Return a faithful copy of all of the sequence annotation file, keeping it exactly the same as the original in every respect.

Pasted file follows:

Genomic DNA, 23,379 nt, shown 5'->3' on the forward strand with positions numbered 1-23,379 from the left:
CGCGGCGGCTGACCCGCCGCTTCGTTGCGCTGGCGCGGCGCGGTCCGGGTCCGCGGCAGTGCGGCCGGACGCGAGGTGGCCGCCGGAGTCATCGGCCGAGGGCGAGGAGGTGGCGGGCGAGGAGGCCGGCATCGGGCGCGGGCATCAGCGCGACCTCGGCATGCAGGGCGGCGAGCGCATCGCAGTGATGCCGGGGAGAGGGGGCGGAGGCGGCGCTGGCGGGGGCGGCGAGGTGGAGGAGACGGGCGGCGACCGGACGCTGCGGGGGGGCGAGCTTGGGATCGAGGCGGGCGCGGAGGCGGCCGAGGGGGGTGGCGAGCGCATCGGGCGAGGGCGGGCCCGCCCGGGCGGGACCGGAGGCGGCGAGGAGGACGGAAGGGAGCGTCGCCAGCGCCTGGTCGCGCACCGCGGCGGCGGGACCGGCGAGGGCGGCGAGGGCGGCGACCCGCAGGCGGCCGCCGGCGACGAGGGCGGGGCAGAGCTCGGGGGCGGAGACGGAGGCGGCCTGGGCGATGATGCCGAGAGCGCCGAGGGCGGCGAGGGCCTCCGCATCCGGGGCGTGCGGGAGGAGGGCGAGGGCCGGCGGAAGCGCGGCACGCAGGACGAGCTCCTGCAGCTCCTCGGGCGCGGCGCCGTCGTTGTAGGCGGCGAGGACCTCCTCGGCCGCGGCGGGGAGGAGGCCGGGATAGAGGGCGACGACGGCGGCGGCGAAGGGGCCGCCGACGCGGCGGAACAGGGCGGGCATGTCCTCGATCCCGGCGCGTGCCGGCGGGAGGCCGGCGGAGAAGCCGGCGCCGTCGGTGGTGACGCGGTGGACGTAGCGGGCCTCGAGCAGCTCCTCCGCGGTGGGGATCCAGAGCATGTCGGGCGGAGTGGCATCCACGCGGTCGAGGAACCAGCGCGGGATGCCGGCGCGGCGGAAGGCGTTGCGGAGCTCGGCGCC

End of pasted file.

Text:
Genomic DNA, 23,379 nt, shown 5'->3' on the forward strand with positions numbered 1-23,379 from the left:
CGCGGCGGCTGACCCGCCGCTTCGTTGCGCTGGCGCGGCGCGGTCCGGGTCCGCGGCAGTGCGGCCGGACGCGAGGTGGCCGCCGGAGTCATCGGCCGAGGGCGAGGAGGTGGCGGGCGAGGAGGCCGGCATCGGGCGCGGGCATCAGCGCGACCTCGGCATGCAGGGCGGCGAGCGCATCGCAGTGATGCCGGGGAGAGGGGGCGGAGGCGGCGCTGGCGGGGGCGGCGAGGTGGAGGAGACGGGCGGCGACCGGACGCTGCGGGGGGGCGAGCTTGGGATCGAGGCGGGCGCGGAGGCGGCCGAGGGGGGTGGCGAGCGCATCGGGCGAGGGCGGGCCCGCCCGGGCGGGACCGGAGGCGGCGAGGAGGACGGAAGGGAGCGTCGCCAGCGCCTGGTCGCGCACCGCGGCGGCGGGACCGGCGAGGGCGGCGAGGGCGGCGACCCGCAGGCGGCCGCCGGCGACGAGGGCGGGGCAGAGCTCGGGGGCGGAGACGGAGGCGGCCTGGGCGATGATGCCGAGAGCGCCGAGGGCGGCGAGGGCCTCCGCATCCGGGGCGTGCGGGAGGAGGGCGAGGGCCGGCGGAAGCGCGGCACGCAGGACGAGCTCCTGCAGCTCCTCGGGCGCGGCGCCGTCGTTGTAGGCGGCGAGGACCTCCTCGGCCGCGGCGGGGAGGAGGCCGGGATAGAGGGCGACGACGGCGGCGGCGAAGGGGCCGCCGACGCGGCGGAACAGGGCGGGCATGTCCTCGATCCCGGCGCGTGCCGGCGGGAGGCCGGCGGAGAAGCCGGCGCCGTCGGTGGTGACGCGGTGGACGTAGCGGGCCTCGAGCAGCTCCTCCGCGGTGGGGATCCAGAGCATGTCGGGCGGAGTGGCATCCACGCGGTCGAGGAACCAGCGCGGGATGCCGGCGCGGCGGAAGGCGTTGCGGAGCTCGGCGCC